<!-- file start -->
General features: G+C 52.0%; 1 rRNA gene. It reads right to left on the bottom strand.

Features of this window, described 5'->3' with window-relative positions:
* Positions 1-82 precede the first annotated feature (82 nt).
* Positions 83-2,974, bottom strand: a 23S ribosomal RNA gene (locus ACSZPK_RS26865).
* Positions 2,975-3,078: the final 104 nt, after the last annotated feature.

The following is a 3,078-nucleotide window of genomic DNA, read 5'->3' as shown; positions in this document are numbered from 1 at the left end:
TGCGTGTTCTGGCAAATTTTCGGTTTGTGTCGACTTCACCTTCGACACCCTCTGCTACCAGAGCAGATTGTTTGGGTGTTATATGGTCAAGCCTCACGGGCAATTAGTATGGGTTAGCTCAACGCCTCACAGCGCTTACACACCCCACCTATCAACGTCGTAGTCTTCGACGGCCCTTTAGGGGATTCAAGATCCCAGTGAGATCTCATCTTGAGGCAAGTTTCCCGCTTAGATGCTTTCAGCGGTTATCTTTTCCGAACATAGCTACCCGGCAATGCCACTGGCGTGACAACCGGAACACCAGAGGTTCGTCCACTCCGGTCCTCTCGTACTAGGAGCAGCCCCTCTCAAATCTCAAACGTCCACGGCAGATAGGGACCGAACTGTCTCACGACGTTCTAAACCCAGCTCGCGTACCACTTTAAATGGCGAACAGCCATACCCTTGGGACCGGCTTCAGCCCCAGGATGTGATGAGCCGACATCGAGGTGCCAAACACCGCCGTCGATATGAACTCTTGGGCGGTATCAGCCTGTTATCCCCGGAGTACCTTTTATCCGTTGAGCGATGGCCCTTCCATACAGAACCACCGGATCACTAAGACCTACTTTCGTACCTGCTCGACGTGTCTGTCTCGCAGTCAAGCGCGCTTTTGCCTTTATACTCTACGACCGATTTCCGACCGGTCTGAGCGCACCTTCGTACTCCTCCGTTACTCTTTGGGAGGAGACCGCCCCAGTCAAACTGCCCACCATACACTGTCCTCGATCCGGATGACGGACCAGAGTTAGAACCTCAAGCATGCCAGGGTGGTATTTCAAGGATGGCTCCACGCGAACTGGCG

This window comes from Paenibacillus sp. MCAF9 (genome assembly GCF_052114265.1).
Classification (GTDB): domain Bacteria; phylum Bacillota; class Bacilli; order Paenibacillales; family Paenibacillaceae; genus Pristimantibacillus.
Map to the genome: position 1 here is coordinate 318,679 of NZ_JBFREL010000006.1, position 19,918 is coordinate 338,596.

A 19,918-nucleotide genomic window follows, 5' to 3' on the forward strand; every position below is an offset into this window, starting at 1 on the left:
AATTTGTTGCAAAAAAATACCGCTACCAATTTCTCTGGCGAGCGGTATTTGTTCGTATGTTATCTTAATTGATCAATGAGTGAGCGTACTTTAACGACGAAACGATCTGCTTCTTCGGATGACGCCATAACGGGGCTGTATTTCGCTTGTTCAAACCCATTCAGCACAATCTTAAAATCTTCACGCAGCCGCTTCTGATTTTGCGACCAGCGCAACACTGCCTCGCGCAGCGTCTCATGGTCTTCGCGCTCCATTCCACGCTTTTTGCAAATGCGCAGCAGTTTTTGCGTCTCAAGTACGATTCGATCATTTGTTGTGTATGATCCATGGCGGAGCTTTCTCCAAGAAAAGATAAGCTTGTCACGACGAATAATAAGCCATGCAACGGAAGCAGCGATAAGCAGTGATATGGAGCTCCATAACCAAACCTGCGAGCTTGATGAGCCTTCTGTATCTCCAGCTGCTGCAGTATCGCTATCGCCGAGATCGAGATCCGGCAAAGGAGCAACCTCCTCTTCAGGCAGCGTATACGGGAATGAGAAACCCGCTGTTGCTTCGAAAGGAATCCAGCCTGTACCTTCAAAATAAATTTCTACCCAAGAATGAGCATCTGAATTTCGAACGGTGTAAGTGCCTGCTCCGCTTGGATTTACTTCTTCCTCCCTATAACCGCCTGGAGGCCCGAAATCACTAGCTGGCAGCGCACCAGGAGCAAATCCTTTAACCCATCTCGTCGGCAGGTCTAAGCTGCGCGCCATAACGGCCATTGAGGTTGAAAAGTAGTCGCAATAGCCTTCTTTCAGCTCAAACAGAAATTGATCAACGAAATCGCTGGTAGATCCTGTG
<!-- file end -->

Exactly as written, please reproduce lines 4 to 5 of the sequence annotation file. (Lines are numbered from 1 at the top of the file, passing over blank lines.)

* Positions 83-2,974, bottom strand: a 23S ribosomal RNA gene (locus ACSZPK_RS26865).
* Positions 2,975-3,078: the final 104 nt, after the last annotated feature.